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Trade war

US-China trade talks likely in January: Mnuchin

Treasury secretary says Huawei arrest and economic issues are separate

Treasury Secretary Steve Mnuchin, left, listens to U.S. President Donald Trump at the White House. Trump administration officials have been in phone contact with their Chinese counterparts in recent weeks.   © Reuters

WASHINGTON -- The U.S. expects to hold a series of trade talks with China in January aiming for a preliminary resolution of the issues underpinning their trade war, U.S. Treasury Secretary Steven Mnuchin said Tuesday.

The two sides are closing in on the schedule after conducting a series of phone calls in recent weeks, Mnuchin told Bloomberg in an interview. Negotiators are still working out the logistics of the meetings, he added.

The U.S. had planned to raise tariffs on Chinese goods at the start of the year, but has agreed to postpone the hike until the beginning of March. If discussions prove fruitful, the U.S. and China will put areas of agreement in writing by the time the truce expires.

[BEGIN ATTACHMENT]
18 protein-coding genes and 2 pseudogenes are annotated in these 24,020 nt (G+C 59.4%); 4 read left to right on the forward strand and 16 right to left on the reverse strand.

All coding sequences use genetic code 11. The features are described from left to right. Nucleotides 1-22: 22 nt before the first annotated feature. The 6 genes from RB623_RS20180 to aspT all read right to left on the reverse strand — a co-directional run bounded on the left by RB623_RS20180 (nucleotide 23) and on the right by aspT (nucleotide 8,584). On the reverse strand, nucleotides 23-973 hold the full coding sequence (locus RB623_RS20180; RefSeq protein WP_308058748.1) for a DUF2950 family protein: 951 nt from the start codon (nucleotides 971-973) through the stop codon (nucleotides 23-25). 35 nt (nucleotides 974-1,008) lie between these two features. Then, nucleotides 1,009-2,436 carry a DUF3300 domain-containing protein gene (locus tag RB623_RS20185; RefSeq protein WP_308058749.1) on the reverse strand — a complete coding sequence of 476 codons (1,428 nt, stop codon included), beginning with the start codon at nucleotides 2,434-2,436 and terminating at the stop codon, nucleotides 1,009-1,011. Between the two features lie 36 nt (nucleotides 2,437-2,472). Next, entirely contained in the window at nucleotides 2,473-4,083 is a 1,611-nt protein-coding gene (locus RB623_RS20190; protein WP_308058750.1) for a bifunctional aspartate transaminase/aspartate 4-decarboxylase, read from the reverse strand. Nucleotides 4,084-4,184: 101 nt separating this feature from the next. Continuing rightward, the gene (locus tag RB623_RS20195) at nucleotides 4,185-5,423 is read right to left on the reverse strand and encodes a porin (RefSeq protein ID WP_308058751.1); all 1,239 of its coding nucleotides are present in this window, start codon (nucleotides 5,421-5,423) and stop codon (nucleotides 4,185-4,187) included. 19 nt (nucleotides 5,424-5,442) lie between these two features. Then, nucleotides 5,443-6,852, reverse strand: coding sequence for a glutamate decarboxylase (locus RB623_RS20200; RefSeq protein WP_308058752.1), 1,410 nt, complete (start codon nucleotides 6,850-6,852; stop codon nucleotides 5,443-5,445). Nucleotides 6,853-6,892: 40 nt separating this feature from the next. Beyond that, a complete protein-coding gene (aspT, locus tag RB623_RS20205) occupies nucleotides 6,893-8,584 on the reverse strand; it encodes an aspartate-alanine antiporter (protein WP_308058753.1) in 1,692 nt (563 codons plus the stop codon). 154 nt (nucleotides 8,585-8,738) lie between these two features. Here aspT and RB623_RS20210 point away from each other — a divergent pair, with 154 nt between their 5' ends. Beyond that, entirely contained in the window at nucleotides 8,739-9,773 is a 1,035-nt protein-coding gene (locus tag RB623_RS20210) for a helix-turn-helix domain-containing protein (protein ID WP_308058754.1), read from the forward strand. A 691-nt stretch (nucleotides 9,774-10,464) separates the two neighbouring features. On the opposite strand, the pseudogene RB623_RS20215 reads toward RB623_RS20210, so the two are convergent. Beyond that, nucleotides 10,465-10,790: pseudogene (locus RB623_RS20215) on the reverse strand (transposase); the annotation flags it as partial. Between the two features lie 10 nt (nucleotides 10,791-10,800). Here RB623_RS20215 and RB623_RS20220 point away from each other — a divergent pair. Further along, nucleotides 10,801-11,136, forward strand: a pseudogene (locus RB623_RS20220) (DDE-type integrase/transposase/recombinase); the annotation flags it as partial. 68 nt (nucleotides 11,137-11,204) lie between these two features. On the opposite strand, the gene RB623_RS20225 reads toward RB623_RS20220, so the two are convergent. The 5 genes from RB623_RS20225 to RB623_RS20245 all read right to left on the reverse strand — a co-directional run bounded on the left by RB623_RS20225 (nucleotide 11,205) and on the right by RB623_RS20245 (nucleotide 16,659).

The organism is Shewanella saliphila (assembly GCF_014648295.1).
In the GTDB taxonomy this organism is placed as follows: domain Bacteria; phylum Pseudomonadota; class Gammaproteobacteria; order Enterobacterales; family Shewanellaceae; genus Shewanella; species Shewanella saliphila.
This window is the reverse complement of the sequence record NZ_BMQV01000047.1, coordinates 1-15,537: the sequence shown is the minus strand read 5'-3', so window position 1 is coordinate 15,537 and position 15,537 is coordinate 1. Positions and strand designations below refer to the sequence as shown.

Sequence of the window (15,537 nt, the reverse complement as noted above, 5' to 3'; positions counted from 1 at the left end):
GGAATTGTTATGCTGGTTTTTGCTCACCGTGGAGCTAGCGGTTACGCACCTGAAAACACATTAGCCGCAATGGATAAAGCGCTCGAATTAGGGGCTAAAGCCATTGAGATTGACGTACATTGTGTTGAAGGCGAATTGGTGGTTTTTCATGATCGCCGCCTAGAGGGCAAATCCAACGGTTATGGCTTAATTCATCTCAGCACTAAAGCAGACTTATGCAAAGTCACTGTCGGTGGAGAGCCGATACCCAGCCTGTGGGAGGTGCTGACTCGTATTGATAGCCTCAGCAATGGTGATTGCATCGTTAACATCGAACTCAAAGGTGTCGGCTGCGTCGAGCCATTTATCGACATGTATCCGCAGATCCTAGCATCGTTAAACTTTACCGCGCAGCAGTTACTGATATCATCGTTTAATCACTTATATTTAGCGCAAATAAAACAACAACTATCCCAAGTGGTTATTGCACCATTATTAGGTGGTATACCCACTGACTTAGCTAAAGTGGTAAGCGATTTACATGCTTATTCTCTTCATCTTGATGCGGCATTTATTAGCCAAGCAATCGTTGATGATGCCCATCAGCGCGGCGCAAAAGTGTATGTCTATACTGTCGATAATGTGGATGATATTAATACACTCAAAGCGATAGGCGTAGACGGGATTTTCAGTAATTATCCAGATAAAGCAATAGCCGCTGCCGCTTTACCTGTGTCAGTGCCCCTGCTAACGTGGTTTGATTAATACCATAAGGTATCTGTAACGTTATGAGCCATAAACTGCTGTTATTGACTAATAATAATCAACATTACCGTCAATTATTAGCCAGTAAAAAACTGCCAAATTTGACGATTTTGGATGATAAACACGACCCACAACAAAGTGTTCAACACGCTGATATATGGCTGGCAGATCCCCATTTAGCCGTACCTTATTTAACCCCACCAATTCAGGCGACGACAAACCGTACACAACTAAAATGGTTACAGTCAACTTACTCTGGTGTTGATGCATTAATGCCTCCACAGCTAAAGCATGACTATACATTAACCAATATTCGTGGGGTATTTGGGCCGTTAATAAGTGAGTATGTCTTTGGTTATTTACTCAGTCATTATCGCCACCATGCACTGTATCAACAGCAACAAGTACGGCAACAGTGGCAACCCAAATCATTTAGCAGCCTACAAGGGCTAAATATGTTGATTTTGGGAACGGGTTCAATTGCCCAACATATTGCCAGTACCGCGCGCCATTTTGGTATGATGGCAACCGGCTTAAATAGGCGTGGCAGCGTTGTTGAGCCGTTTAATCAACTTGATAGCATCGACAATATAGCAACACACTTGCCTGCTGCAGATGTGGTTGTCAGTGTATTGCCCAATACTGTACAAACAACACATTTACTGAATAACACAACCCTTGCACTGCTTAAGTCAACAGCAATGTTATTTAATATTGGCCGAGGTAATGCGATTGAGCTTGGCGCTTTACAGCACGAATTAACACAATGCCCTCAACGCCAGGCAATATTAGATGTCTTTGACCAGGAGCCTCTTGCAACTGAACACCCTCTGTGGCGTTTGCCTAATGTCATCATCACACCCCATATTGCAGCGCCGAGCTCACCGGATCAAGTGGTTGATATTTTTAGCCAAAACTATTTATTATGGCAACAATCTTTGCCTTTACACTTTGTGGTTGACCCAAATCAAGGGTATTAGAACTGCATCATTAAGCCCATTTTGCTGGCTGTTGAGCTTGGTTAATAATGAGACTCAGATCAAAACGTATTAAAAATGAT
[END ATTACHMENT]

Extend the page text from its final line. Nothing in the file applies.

Mnuchin sought to distance the recent arrest of Meng Wanzhou, the Huawei Technlogies chief financial officer, in Canada at Washington's behest from the trade discussions with China. "We've been very clear, and China understands that these are separate tracks," he said.

President Donald Trump has suggested that he could intervene on Meng's behalf if that would help the trade negotiations. But Mnuchin said Tuesday that neither he nor Trump was aware of the Dec. 1 arrest when they met with Chinese President Xi Jinping that day.

Trump and Xi agreed that the two sides will take 90 days to discuss their points of contention, including alleged intellectual property violations and cyberattacks, with the hope of coming up with solutions by the March 1 deadline. In the event of an impasse, tariffs on $200 billion worth of Chinese products will rise to 25% from 10% on March 2.

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